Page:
Review: ‘American Me’

The criminal life is portrayed with all the glamour of a mugshot in American Me, a powerful indictment of the cycle of violence bred by the prisons and street culture. Project has been gestating since 1973, when Floyd Mutrux wrote the script. Al Pacino was once slated to star.

The criminal life is portrayed with all the glamour of a mugshot in American Me, a powerful indictment of the cycle of violence bred by the prisons and street culture. Project has been gestating since 1973, when Floyd Mutrux wrote the script. Al Pacino was once slated to star.

In a punchy prologue, the central figure of Santana (played as an adult by Edward James Olmos) is shown to be, literally, a child of the Pachuco riots of 1943. Pushed along by some incantatory, poetic narration, pic jumps to 1959, when the 16-year-old Santana forms a gang with his buddies Mundo (Pepe Serno) and J.D. (William Forsythe).

Long section detailing life at Folsom State Prison (where the company shot for three weeks) is as fascinating as it is disturbing. Film sketches racial divisions within the pen, the rise of the so-called Mexican Mafia, how drugs are smuggled inside, the scams that can make life there safer and how men inside control things outside. Olmos makes for a mesmerizing, implacable Santana, one of the least romanticized film gangsters since Paul Muni’s Scarface.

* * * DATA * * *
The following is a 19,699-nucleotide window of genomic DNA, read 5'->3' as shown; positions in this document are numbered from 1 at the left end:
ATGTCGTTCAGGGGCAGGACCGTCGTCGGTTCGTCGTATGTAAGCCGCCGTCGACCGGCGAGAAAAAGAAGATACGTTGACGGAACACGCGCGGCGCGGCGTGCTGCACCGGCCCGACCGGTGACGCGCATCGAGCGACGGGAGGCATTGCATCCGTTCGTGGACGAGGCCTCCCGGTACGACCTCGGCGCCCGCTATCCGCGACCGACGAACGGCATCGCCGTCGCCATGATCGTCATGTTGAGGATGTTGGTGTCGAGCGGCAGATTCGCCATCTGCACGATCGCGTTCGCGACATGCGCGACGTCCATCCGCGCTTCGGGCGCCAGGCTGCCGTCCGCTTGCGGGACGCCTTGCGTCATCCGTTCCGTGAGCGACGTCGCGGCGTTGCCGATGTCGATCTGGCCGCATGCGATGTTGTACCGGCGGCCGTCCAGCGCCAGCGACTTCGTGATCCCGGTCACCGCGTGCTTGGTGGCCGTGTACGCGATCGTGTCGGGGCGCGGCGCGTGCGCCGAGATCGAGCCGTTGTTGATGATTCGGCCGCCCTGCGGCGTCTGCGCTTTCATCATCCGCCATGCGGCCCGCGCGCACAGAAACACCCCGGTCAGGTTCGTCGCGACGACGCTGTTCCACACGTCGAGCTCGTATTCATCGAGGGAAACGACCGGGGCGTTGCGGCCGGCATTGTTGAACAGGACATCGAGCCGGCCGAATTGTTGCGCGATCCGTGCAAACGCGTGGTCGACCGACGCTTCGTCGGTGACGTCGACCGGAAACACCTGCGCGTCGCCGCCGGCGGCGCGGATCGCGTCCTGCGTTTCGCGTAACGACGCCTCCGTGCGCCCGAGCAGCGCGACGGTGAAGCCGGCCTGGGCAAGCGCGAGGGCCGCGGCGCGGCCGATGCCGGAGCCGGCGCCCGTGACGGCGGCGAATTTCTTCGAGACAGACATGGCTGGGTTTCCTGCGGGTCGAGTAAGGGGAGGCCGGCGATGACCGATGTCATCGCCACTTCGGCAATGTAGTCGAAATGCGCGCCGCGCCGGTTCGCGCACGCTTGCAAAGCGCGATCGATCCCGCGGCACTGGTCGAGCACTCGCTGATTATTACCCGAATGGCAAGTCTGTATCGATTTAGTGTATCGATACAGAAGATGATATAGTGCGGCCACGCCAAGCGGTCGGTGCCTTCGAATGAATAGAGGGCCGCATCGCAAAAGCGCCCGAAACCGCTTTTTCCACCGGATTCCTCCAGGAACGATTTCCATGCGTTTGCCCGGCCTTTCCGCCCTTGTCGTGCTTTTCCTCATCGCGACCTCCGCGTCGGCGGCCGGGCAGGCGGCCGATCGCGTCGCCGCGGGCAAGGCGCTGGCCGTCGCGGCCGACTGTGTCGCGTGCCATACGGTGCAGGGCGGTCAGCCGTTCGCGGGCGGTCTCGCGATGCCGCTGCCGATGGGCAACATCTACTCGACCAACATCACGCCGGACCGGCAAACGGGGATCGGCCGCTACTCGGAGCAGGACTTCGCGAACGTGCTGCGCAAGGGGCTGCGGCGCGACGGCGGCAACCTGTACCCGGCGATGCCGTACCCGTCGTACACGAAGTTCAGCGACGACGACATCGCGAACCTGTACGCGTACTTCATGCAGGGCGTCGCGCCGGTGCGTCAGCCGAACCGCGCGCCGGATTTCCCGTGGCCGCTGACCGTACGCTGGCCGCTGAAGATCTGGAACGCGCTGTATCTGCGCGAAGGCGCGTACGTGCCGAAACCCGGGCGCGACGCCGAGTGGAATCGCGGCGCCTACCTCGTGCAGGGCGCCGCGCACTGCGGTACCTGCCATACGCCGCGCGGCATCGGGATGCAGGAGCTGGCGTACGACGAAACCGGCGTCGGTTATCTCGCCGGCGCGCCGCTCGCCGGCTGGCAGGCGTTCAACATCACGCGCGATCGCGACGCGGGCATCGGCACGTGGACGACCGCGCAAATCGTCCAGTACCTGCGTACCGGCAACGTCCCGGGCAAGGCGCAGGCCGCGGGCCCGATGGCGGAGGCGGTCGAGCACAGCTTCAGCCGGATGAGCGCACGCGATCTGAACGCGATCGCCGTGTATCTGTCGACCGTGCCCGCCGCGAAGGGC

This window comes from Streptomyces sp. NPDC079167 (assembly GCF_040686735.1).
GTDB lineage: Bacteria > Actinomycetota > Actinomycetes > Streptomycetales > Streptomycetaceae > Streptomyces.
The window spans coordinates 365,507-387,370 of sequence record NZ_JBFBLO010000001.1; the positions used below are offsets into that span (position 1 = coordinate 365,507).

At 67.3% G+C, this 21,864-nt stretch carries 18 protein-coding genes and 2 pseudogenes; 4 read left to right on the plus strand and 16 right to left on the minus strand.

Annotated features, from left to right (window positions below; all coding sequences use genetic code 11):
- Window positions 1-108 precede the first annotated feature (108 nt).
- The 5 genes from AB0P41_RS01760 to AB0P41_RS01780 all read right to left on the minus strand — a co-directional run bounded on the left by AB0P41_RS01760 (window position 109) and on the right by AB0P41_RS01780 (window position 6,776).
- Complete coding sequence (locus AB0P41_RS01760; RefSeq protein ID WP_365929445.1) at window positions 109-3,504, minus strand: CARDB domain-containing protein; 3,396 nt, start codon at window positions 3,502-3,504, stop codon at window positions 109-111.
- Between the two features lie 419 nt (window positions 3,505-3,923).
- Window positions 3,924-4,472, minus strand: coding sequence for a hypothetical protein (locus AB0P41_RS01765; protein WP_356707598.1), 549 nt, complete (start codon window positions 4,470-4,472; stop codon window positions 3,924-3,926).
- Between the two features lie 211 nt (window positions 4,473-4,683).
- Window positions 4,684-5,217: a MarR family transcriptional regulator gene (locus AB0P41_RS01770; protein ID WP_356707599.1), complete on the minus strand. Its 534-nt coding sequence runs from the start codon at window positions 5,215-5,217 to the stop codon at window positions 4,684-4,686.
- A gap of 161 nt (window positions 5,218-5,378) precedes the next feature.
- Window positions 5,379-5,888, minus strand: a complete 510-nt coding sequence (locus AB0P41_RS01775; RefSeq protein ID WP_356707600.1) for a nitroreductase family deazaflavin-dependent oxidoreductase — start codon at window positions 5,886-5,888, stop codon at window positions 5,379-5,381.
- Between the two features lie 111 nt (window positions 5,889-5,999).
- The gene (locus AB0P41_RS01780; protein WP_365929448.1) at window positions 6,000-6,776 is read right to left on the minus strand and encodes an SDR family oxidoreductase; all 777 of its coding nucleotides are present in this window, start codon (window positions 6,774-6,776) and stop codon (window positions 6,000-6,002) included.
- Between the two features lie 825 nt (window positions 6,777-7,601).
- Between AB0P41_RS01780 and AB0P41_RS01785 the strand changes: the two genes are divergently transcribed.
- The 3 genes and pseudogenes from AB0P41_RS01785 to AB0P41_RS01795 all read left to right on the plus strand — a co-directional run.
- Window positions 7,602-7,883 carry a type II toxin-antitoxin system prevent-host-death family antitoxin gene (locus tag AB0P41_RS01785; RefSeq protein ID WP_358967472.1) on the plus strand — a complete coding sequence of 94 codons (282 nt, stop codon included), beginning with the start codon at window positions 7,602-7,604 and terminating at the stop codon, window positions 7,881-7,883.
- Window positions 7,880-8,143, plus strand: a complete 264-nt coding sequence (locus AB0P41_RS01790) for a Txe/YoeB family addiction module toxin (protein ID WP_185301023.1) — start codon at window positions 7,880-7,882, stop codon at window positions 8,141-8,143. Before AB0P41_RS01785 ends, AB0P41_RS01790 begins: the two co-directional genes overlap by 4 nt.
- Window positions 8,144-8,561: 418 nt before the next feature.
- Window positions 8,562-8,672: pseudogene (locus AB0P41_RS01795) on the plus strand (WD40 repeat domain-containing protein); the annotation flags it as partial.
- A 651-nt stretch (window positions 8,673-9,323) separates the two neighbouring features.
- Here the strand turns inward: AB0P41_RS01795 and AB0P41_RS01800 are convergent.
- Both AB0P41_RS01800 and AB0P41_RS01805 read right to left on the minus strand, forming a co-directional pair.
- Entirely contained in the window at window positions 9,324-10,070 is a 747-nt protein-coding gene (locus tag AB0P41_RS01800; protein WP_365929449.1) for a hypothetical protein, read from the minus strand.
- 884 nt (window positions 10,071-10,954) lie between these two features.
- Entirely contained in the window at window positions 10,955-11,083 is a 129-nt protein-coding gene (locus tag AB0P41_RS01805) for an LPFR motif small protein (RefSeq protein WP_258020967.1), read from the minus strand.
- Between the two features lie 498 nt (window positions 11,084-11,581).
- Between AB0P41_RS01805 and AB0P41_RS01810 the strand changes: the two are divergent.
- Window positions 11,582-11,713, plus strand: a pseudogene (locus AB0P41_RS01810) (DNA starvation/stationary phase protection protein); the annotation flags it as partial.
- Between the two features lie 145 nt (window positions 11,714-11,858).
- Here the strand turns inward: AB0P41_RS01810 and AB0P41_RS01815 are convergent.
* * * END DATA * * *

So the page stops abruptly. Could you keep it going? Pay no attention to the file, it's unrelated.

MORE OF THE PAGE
American Me

Production

Universal/YOY. Director Edward James Olmos; Producer Sean Daniel, Robert M. Young, Edward James Olmos; Writer Floyd Mutrux, Desmond Nakano; Camera Reynaldo Villalobos Editor Arthur R. Coburn, Richard Candib; Music Dennis Lambert, Claude Gaudette Art Joe Aubel

Crew

(Color) Available on VHS. Extract of a review from 1992. Running time: 125 MIN.

With

Edward James Olmos William Forsythe Pepe Serna Danny De La Paz Evelina Fernandez Cary-Hiroyuki Tagawa

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